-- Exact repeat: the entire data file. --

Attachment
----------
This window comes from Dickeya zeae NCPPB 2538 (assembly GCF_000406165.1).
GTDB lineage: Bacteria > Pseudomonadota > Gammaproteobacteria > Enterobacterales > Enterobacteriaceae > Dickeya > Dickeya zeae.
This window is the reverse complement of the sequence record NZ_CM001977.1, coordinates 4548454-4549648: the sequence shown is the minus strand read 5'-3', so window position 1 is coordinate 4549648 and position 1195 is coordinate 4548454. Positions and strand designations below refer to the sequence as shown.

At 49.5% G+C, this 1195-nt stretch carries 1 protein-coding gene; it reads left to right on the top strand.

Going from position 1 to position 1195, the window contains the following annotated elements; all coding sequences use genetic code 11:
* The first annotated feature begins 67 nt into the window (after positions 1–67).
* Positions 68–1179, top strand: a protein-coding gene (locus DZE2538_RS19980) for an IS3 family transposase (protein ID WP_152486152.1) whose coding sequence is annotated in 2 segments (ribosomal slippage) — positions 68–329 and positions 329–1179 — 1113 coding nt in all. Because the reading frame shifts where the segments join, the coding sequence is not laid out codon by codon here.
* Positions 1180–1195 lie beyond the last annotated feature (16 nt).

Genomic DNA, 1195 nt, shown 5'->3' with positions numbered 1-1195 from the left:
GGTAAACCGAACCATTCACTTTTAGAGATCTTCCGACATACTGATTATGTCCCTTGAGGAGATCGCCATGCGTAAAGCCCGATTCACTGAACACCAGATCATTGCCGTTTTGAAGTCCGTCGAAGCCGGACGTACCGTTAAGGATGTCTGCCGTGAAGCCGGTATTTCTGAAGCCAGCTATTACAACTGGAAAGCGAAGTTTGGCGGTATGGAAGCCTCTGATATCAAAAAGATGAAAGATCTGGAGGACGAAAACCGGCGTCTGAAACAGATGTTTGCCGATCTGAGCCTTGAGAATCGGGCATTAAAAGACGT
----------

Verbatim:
This window comes from Dickeya zeae NCPPB 2538 (assembly GCF_000406165.1).
GTDB lineage: Bacteria > Pseudomonadota > Gammaproteobacteria > Enterobacterales > Enterobacteriaceae > Dickeya > Dickeya zeae.
This window is the reverse complement of the sequence record NZ_CM001977.1, coordinates 4548454-4549648: the sequence shown is the minus strand read 5'-3', so window position 1 is coordinate 4549648 and position 1195 is coordinate 4548454. Positions and strand designations below refer to the sequence as shown.

At 49.5% G+C, this 1195-nt stretch carries 1 protein-coding gene; it reads left to right on the top strand.

Going from position 1 to position 1195, the window contains the following annotated elements; all coding sequences use genetic code 11:
* The first annotated feature begins 67 nt into the window (after positions 1–67).
* Positions 68–1179, top strand: a protein-coding gene (locus DZE2538_RS19980) for an IS3 family transposase (protein ID WP_152486152.1) whose coding sequence is annotated in 2 segments (ribosomal slippage) — positions 68–329 and positions 329–1179 — 1113 coding nt in all. Because the reading frame shifts where the segments join, the coding sequence is not laid out codon by codon here.
* Positions 1180–1195 lie beyond the last annotated feature (16 nt).

Genomic DNA, 1195 nt, shown 5'->3' with positions numbered 1-1195 from the left:
GGTAAACCGAACCATTCACTTTTAGAGATCTTCCGACATACTGATTATGTCCCTTGAGGAGATCGCCATGCGTAAAGCCCGATTCACTGAACACCAGATCATTGCCGTTTTGAAGTCCGTCGAAGCCGGACGTACCGTTAAGGATGTCTGCCGTGAAGCCGGTATTTCTGAAGCCAGCTATTACAACTGGAAAGCGAAGTTTGGCGGTATGGAAGCCTCTGATATCAAAAAGATGAAAGATCTGGAGGACGAAAACCGGCGTCTGAAACAGATGTTTGCCGATCTGAGCCTTGAGAATCGGGCATTAAAAGACGT